Posts tagged Fly Fishing
The In-Between

Now is the in-between time. It’s no longer really summer but fall is not yet here. The fishing is as good as it’s been all year, but for me at least, it’s like a good bowl of tobacco in a favorite pipe. It started off well, full of potential and excitement. There were a few hiccups along the way, a little burble in the shank, probably due to the moisture that has stoved into the hills for what seems like weeks on end, and has had a soggy effect on the fishing too.  The mid point was strong, tasty and full of moments of pleasure. A few times I was greedy and puffed harder, trying to demand more from the sweet smoky leaf, and as always, I got bit.  Now near the end my tongue has grown weary, and the flavors, while still present, have fallen victim to my own fatigue. I’m going through the motions, only occasionally surprised by some level of texture rather than taste. 

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Early June 2017/Barbarians at the Gate, Angels at the Door

If you are headed to the river this time of year make it a 6 to 9 kind of day.  Nymph fishing is very productive in the first hour or two with mayfly and caddis patterns both producing well.  A Pheasant Tail Nymph in a size 16, with an 18 or 20 Hare’s Ear Soft Hackle as a dropper, are producing well. 

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Trout Candy/Late May 2017

Ants make up a very large portion of the diet of a trout during the summer months along with other terrestrials such as beetles and inchworms. A random caddis may find its way into the maul of a big brown as well but by and large the bulk of the biomass available to summer trout is in the form of an ant.  Trout seem to have a strong affinity for these little formic acid filled sour treats.  Ive been told they like the acidic taste, but Im more inclined to believe its the availability and helplessness of the food form that lends to such a sustained sight picture in the mind of summer trout.  

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Early May 2017 Davidson River and Pisgah Area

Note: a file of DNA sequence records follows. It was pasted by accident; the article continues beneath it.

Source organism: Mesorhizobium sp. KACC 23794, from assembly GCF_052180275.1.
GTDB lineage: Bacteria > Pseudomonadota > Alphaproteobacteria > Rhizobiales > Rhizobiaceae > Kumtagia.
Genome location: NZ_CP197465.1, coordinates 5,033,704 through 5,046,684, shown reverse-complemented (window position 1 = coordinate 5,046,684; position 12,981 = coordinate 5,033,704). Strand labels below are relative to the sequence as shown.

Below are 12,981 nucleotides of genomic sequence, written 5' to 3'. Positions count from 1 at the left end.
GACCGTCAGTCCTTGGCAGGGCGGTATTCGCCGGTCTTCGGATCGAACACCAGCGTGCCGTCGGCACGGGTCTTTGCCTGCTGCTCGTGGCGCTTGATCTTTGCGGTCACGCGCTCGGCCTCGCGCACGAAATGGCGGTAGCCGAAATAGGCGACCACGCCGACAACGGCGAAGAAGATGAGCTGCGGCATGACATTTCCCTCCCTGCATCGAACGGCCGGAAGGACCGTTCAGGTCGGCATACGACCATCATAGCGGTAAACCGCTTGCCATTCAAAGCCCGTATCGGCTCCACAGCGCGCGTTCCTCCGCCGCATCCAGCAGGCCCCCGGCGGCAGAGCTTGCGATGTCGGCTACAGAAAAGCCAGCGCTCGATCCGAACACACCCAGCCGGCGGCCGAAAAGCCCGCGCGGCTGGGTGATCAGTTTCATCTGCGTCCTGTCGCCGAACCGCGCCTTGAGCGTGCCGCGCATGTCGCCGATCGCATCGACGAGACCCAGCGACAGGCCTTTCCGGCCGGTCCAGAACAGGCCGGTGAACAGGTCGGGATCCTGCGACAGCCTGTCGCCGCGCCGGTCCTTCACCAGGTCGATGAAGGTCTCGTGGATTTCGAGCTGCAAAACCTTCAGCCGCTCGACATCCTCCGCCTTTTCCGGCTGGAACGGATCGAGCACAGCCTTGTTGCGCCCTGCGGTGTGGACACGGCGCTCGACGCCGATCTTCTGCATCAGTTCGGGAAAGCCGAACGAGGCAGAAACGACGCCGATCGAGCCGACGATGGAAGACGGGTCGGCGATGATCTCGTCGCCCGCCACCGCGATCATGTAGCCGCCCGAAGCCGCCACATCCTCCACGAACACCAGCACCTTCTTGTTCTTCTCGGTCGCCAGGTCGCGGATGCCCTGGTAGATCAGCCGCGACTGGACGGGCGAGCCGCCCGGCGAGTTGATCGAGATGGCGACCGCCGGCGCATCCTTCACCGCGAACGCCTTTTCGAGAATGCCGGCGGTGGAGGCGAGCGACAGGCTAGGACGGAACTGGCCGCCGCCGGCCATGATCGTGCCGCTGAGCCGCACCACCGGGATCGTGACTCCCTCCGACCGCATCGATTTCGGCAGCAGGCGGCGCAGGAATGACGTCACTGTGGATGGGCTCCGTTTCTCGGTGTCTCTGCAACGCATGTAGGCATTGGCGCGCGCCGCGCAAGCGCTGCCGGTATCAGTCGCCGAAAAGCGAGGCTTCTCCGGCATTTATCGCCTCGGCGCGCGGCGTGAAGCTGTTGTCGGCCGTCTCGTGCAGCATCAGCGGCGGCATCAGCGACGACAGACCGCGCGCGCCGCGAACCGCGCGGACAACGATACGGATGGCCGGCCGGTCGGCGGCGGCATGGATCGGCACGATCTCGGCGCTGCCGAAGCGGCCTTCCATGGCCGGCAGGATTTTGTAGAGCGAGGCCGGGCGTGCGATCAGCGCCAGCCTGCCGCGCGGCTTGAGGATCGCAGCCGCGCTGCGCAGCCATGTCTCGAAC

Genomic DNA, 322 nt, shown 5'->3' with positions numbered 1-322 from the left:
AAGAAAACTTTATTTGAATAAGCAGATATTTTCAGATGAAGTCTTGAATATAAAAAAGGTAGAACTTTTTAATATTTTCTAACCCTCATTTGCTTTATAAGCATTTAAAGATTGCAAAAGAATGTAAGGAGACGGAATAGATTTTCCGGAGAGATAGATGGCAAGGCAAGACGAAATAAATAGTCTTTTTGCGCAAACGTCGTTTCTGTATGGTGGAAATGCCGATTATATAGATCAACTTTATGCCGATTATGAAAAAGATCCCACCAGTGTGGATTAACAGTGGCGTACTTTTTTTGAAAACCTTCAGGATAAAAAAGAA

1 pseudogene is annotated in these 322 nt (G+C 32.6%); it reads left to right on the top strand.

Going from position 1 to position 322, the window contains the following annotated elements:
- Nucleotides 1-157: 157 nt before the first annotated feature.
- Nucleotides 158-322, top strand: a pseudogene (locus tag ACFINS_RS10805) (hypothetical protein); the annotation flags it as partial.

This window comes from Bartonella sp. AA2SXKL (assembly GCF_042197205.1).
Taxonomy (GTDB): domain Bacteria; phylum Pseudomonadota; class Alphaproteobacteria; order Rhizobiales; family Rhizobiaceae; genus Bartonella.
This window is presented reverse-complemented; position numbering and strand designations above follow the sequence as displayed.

May came in with more rain, a sudden drop in temperature and a rise in wind speed.  Early May was akin to late March with 30 degree nights, snow at high elevations, high winds, and mid day hatches.  Our Sulphurs came off strong at the end of April and with the high water produced some great under water and top water action. They have now begun to fade into Cahills which will soon leave the river and hand it over to the Little Yellow Stoneflies known as Sallies.  Rumors of Drakes and Cicadas are showing up on social media and in riverside conversations and should be here strong by the end of the month.  

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Late April 2017 Davidson River and Pisgah Area

Now that the Hendricksons have passed; their close cousins, the larger of the Sulphurs, have arrived. These are not the tiny dorthea Sulphurs that will arrive later in the spring but the larger invaria. These bugs are about a size 16-14 with watery dun colored wings and a dirty yellow body sporting hot peachy orange segments about the abdomen.  

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April 2017 Davidson River and Pisgah Area

Its been a more typical spring here in Pisgah Forest.  It looks like the drought may be past us as we have been getting very regular rains and thunder storms.  The Davidson and other area streams are running high and clear after this week's rains, but should be dropping into normal flows by the weekend.

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